The new government must not junk Aadhaar as some of its members want. Instead, the government must expand the direct benefits transfer of welfare payments to bank accounts using Aadhaar. It must stimulate banks to open micro-bank branches. Public-private partnerships were a great idea of the UPA, but like so many of its ideas, very poorly implemented. Accountability of all concerned government departments for time-bound clearances must be introduced to encourage private investment. PPP contracts must not ask for tariffs to be set for 25 to 30 years as is the case now, but only for the period required by lenders, usually 12 years. The debt-equity ratio should be raised to 2:1 against the present 66%-80% for debt. The present ratios have led to huge non-performing assets with banks, as projects make little progress due to raw material uncertainties, lack of government clearances, aggressive bidding and poor implementation.
Agricultural infrastructure must get private and public investments in warehouses, cold stores, refrigerated transport, rain water harvesting, water storage, canals, etc. The government must get out of agricultural marketing and allow local initatives, now helped by better rural roads an transportation, and better communications due to mobile telephony. Minimum support prices must not stimulate more grains production. The government must accelerate clearances for genetically modified seeds to improve productivity. The MGNREGA must build agricultural assets, not just give money away.
The NDA government must control black money creation and the large holdings overseas by Indian citizens. No capital gains tax on investments from Mauritius and participatory notes have enabled vast money laundering on a vast scale by politicians, businessmen and bureaucrats. This must be stopped and these enabling routes be closed, or at least better controlled.
The NDA must not allow its swadeshi hang-up to oppose foreign direct investment. The main problem with FDI in retail is not the prospect of closure of small kirana outlets. It is the prospect of large and cheap imports from China by stores like Walmart (which has destroyed American manufacturing). FDI must be opened up and with the need for lesser bureaucratic clearances. This must inlcude defence industries which must be opened to private domestic and foreign investment.
For deficit reduction, NDA must revamp direct and indirect taxation with the early introduction of the Direct Taxes Code (DTC) Bill and the Goods and Services Tax Bill. The DTC needs some changes but both of these could help stimulate the economy.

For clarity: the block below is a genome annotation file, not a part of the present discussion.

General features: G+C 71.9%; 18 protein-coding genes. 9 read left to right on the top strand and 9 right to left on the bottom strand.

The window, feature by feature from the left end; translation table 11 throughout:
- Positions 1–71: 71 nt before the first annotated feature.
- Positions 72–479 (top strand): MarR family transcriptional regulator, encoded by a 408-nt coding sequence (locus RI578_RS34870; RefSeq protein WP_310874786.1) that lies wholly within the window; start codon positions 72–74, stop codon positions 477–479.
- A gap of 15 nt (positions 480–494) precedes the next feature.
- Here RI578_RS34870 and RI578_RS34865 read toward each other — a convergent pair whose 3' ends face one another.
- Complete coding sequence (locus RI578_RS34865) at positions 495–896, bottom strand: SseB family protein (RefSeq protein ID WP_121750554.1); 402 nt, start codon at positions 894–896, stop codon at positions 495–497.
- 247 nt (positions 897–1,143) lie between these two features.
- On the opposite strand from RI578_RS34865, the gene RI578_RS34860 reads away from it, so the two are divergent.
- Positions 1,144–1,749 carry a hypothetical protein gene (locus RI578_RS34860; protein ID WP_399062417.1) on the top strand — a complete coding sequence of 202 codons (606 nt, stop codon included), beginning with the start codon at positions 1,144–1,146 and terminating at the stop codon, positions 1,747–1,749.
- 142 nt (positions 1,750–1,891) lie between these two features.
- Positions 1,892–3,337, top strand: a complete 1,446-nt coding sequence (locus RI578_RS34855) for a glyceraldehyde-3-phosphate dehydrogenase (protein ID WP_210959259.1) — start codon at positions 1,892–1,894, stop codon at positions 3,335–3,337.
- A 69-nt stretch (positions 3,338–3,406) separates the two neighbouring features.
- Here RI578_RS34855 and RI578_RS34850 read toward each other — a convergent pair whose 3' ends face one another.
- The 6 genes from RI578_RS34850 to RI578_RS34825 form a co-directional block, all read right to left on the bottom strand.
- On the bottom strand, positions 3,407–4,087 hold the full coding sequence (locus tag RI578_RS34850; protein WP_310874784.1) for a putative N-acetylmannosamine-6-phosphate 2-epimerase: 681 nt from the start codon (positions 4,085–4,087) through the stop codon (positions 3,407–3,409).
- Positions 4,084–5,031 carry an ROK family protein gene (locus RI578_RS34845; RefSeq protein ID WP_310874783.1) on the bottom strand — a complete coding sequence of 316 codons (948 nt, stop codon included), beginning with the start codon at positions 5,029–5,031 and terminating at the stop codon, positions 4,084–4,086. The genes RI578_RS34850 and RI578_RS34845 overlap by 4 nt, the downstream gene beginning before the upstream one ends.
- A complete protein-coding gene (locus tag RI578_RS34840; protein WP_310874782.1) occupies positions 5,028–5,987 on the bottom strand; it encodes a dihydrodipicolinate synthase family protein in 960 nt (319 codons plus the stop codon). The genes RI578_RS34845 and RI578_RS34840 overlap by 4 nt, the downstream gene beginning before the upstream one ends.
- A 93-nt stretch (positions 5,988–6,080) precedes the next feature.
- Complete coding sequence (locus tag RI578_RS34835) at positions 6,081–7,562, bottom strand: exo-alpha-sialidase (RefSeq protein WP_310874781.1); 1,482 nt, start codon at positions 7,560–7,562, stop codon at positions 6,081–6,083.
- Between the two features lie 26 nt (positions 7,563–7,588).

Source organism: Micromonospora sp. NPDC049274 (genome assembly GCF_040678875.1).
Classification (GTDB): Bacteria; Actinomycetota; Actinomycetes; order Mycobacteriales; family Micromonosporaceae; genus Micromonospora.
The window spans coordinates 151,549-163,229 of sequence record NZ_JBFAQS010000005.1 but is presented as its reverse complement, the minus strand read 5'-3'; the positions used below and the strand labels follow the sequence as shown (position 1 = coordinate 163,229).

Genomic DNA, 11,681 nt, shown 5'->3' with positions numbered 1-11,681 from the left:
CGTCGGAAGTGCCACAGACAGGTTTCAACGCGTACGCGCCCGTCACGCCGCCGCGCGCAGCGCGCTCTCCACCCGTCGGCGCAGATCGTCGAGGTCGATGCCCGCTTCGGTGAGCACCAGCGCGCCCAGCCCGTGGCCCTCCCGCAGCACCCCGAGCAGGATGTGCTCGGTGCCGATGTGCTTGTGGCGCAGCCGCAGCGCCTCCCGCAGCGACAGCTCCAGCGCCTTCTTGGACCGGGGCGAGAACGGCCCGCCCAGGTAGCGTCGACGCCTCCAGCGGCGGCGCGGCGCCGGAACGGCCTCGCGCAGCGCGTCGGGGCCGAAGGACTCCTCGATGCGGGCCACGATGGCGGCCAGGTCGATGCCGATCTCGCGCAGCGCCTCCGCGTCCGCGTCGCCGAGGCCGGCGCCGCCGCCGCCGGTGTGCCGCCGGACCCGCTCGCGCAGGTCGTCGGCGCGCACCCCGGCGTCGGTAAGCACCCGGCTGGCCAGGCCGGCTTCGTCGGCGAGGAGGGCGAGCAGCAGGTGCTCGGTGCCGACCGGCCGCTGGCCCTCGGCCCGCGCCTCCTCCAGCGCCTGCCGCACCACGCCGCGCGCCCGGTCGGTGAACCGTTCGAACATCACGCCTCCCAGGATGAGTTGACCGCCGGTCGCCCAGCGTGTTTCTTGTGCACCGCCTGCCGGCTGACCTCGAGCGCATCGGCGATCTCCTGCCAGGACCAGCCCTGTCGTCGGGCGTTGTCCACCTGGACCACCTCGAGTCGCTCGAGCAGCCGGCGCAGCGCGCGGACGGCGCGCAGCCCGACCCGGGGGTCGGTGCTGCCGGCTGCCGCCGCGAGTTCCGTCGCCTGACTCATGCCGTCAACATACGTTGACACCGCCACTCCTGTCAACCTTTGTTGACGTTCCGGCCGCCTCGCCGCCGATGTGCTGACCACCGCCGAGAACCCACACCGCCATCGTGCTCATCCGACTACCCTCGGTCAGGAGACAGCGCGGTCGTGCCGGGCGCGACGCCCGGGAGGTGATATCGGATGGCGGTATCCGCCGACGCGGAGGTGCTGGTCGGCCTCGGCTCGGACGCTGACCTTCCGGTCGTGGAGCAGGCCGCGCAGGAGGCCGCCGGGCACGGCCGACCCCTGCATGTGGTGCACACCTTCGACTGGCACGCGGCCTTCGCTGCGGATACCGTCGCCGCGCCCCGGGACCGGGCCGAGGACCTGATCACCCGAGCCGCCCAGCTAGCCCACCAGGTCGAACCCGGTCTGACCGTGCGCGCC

The Planning Commission should be abolished and a think-tank needs to be created in the PMO to do strategic thinking for the economy. State governments must do their own planning as per their respective requirements.
On social welfare schemes which have caused the large fiscal deficit along with poor growth, the new government must emphasise on building capability through education and skills development on a large scale. Any schemes must build physical or human assets, and not just give money away. This can not only reduce expenditures and the deficit, but also help growth.
It must positively encourage and not bemoan rural-urban migration. It must invest in new cities and towns and in infrastructure for roads, public transport, housing, health and education, for both old and new migrant populations in cities and towns. Reducing pressure of population in rural areas and on land is imperative. Migration to urban areas is the only way out. If migrants can be taught new skills and provided reasonable facilities in cities and towns, we will have a win-win situation, apart from the investments stimulating growth and employment.
At the same time, the new Prime Minister must remain conscious of the fact that his government was voted in only by a third of the country and that it has no representation in the South except for a limited one in Karnataka.The NDA also will not have a majority in the Rajya Sabha for some two years. The government must carry the nation with it while it is trying to move the economy forward.
The other challenge to moving the economy is the need to make the bureaucracy individually accountable, efficient and time-conscious. Outlines for this are already there in the various reports of the Administrative Reforms Commission and Police Commissions.
It does not need saying, even so, it must be saidIndia is much more complex than Gujarat. Modi is yet to show that he understands and can deal with this complexity.
The author is former director general, National Council of Applied Economic Research